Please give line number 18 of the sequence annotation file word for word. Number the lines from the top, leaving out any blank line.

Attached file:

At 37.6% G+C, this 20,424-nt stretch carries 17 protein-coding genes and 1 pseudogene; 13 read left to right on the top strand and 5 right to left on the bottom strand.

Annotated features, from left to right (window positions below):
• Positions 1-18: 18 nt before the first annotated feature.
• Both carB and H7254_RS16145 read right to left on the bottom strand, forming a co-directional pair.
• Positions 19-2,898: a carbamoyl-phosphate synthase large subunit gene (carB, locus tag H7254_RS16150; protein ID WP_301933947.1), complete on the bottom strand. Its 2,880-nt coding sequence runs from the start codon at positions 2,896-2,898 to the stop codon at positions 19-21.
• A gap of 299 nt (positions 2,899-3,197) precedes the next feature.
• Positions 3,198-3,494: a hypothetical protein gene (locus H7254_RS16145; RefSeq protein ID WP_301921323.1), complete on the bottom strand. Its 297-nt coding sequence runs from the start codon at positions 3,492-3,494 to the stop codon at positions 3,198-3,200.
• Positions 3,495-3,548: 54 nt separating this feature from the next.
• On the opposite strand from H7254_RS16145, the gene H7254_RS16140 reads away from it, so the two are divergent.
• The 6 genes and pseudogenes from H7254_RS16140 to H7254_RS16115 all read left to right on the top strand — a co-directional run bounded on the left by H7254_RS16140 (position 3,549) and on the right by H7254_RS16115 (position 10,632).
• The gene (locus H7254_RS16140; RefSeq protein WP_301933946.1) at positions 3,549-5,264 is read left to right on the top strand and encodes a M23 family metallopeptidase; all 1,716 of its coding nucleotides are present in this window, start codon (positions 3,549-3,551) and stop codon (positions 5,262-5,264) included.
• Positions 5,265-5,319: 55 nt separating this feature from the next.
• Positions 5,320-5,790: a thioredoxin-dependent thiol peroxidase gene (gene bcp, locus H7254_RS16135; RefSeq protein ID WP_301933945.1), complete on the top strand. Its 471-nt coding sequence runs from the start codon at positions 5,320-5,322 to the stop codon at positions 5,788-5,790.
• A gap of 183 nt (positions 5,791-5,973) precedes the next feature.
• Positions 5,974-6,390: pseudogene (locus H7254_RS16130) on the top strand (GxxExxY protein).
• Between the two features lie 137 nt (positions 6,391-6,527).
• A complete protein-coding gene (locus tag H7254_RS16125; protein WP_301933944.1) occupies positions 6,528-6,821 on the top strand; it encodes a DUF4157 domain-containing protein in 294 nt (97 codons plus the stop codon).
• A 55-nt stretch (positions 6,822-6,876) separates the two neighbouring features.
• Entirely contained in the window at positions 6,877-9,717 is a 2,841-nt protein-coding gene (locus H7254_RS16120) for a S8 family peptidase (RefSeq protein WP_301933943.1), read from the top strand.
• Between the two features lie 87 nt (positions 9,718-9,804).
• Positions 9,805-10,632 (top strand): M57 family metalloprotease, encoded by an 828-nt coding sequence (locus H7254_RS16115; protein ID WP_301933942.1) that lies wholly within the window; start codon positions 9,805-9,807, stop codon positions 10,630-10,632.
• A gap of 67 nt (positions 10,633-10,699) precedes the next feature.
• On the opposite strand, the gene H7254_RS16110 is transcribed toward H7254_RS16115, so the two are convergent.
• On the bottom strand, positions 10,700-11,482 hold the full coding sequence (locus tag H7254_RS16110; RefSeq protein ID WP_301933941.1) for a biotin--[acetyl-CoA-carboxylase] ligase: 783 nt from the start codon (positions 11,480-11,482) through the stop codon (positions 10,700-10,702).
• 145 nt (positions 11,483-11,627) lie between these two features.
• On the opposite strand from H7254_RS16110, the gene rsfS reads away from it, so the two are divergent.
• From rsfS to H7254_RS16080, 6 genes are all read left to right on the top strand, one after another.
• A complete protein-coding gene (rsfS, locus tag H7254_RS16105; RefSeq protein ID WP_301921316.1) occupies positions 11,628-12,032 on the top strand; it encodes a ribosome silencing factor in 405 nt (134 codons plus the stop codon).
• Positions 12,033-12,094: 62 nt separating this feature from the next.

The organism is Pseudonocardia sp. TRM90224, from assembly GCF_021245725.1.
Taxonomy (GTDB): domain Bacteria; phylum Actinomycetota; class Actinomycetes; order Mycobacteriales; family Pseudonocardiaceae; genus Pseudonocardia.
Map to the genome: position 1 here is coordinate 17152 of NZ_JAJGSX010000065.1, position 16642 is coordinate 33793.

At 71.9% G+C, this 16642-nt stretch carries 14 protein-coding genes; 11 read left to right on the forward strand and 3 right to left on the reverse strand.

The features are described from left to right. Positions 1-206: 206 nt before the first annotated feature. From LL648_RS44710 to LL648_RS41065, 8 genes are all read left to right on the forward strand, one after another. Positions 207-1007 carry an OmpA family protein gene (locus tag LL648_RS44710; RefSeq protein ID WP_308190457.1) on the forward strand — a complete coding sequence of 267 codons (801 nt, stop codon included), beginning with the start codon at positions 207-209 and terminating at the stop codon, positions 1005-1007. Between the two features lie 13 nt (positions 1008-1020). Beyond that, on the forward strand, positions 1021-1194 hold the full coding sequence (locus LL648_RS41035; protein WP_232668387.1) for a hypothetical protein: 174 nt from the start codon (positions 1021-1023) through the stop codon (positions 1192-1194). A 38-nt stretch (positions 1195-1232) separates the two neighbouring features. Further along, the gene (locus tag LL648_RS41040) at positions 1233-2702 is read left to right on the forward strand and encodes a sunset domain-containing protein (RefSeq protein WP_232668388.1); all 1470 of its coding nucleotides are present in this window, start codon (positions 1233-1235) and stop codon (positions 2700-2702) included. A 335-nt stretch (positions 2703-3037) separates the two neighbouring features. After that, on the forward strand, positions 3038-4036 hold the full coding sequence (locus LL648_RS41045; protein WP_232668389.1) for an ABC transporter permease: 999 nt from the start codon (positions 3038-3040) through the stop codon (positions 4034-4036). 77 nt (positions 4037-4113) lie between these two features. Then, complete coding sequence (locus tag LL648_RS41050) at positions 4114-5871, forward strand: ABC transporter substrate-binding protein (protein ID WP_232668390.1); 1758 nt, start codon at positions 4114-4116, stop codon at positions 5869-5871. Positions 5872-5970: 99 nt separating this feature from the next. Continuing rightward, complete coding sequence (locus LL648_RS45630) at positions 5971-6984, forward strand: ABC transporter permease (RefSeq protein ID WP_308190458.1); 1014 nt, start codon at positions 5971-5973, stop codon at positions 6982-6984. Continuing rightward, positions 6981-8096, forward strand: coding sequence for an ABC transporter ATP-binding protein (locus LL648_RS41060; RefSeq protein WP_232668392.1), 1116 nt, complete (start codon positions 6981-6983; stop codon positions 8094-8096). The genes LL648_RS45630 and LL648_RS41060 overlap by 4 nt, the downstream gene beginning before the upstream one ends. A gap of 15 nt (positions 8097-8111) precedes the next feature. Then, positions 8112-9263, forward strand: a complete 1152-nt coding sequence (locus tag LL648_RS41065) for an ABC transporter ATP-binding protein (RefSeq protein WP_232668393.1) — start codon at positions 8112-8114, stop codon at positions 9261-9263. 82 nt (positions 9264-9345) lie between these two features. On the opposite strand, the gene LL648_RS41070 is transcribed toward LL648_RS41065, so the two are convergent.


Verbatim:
• A 55-nt stretch (positions 6,822-6,876) separates the two neighbouring features.